Okay, I’ll be honest. We made this wall art 100% for the looks and 0% for the sound diffuser capabilities. But regardless of the reason we made it, it still works for both purposes.
To make this end grain wall art, we’re going to use furring strips, which are some of the least expensive boards available at home improvement stores.
They aren’t always the prettiest or straightest boards, but they’ll work just fine for this project since we’re cutting them down into such small pieces and we’re focused on the end grains.
Alright, let’s start DIYing!
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- Miter Saw
- Circular Saw
- Brad Nailer
What You’ll Need
- 1/4″ plywood project panel
- 8 – 2x2x8 furring strips
- 1/4x4x3 select pine
- Wood glue
- Stain (we used True Black)
- Spray Polycrylic
- Spray paint (we used Metallic Copper and Gold)
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How to Make Sound Diffuser Wall Art
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STEP 1: SAND
Before we cut our furring strips down into hundreds of little pieces, let’s knock out the majority of our sanding. It’s significantly easier to sand long boards than little 2″ pieces.
Sand until smooth using 120, 180, and 220 grit sandpaper.
STEP 2: STAIN
Stain your furring strips. Staining before cutting is significantly faster and will ensure that the black stain doesn’t bleed onto the face of the boards.
You might also want to stain your select pine boards and plywood project panel, but you could also wait until you cut those down to size.
STEP 3: CUT 2x2s
Since we’ve already sanded and stained, we want to make sure our cuts are nice and clean. To do this, we’ll cut through the 2x2s nice and slow to reduce splintering.
Here’s what we cut:
- (50) 1.5″ pieces
- (100) 2″ pieces
- (100) 2.5″ pieces
- (50) 3″ pieces
We set up a stop for each of the sizes to ensure consistent sizing and to avoid tons of measuring.
STEP 4: SPRAY PAINT
Now that we have our pieces cut, we selected 60 pieces from our pile of cuts. We selected a variety of different sizes and didn’t count them out exactly.
Once we had 60 pieces, we separated them into 2 groups of 30 pieces, each with a variety of heights.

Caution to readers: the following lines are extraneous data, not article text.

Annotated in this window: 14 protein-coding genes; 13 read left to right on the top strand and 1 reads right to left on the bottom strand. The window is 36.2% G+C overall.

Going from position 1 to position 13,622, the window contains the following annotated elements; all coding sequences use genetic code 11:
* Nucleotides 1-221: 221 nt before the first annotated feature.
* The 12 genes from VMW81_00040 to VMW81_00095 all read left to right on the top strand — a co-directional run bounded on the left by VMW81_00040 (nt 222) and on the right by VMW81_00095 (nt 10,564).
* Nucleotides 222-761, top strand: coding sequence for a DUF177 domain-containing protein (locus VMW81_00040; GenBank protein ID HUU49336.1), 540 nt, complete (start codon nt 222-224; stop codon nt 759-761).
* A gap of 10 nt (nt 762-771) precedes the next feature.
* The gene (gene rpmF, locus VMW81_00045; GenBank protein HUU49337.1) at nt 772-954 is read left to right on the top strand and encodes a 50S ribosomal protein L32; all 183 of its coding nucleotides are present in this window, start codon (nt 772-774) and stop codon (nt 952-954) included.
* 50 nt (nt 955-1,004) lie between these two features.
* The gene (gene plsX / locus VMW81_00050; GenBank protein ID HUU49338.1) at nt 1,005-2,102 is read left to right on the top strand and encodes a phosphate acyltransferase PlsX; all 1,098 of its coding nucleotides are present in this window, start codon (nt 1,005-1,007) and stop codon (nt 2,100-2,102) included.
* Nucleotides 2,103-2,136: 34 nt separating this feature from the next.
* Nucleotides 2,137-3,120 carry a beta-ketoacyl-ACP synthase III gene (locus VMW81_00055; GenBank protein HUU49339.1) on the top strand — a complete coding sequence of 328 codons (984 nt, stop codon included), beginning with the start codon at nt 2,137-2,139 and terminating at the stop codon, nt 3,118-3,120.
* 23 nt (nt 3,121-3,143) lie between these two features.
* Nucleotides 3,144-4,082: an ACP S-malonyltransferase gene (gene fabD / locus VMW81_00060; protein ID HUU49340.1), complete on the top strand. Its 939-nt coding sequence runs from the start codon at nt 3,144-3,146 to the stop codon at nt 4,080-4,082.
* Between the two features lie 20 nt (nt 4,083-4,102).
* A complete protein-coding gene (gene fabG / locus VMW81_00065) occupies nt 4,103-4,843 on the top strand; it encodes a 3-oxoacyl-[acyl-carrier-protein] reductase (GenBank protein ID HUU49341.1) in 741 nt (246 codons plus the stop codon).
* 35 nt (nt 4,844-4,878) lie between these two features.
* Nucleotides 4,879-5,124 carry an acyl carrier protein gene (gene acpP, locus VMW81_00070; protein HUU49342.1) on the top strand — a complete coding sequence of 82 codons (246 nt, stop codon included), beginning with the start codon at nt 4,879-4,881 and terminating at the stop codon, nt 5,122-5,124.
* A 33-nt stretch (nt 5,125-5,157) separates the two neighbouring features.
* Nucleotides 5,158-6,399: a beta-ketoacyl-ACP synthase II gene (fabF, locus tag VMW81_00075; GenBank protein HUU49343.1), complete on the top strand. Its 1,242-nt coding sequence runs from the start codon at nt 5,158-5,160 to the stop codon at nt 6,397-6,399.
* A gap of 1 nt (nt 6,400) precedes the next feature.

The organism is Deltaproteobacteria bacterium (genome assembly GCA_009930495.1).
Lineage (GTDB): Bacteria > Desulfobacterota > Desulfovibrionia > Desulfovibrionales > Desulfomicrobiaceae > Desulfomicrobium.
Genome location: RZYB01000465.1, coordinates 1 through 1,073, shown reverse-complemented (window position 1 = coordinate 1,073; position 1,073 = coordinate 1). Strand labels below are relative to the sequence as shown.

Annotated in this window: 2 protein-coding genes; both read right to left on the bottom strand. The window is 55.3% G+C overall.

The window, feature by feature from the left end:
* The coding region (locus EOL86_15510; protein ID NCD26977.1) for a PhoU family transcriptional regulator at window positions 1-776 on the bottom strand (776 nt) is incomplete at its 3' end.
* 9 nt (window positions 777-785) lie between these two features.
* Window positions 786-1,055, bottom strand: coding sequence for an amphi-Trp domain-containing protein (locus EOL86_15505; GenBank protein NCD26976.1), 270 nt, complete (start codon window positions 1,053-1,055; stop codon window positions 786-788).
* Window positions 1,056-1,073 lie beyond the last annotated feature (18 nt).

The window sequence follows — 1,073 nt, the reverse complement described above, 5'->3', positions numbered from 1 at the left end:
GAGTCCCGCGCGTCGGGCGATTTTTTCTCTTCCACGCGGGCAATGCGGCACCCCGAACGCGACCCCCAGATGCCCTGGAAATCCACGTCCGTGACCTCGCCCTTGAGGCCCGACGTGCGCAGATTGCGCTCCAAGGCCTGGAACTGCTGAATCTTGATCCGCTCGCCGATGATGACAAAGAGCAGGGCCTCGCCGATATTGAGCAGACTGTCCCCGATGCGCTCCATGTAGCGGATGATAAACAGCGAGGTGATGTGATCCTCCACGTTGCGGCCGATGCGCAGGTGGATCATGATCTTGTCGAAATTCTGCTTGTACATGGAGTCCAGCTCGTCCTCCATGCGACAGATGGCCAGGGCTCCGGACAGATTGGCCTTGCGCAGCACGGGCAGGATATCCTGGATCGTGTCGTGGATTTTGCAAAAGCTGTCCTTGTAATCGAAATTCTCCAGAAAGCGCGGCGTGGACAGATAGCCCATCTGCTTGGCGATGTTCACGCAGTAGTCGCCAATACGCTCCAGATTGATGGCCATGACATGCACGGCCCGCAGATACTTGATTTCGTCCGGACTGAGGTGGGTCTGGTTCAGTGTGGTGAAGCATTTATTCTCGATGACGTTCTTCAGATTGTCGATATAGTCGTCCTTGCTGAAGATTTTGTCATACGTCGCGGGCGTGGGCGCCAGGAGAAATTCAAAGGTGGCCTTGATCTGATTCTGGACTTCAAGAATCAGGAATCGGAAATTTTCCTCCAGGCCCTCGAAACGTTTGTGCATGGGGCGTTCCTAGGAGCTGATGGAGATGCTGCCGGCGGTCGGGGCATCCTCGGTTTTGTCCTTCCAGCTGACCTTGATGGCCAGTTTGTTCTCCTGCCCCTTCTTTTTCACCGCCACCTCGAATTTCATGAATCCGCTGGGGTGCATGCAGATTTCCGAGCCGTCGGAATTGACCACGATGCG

You can add color variation to your art by staining or spray painting at this step. If you’re spray painting, tape the sides of your pieces to ensure the black isn’t painted over.
STEP 5: LAYOUT
Before we actually assemble the wall art, we want to lay out the design. We laid ours out to be 12 pieces tall and 24 pieces wide.
There are no rules here–just lay it out in a random pattern. Since we aren’t gluing anything in place just yet, you can always switch out and move pieces at the end.
The key is to avoid two pieces of the same height from being side by side. They can be placed diagonally from each other, but ideally not right next to.
STEP 6: CUT PLYWOOD
Now that you have your design laid out, you can cut your plywood to size. Measure your laid out artwork on each side.
The overall dimensions should be close to 35×17.5, but your dimensions will vary based on your particular furring strips. Most furring strips aren’t going to measure 1.5×1.5″ exactly which is why it’s best to lay out the design before cutting the plywood.
STEP 7: ASSEMBLE
To assemble, apply a generous layer of wood glue to the plywood backing and then place your pieces onto the plywood. Hold each piece in place for a few seconds before moving onto the next one.
I would recommend working in rows or columns to keep things organized. Only apply enough glue for 1-3 rows or columns at a time.
You can also apply glue to each individual piece, but it takes significantly longer.
STEP 8: ADD FRAME
Now that you have the sound diffuser portion all done, it’s time to frame it out. Cut your frame pieces to size then glue and nail them in place.
STEP 9: HANG IT UP
We used this High & Might hanging kit on ours. Even though the piece ended up weighing 30lbs, we didn’t hang it into studs. We added two d-rings to the back and then hung it using the 60lbs hangers just to be safe 😉
There you have it! Now you know how to make your very own DIY sound diffuser. Like I mentioned earlier, we actually made this strictly as an end-grain art piece–the sound diffusing properties were just an added bonus😉
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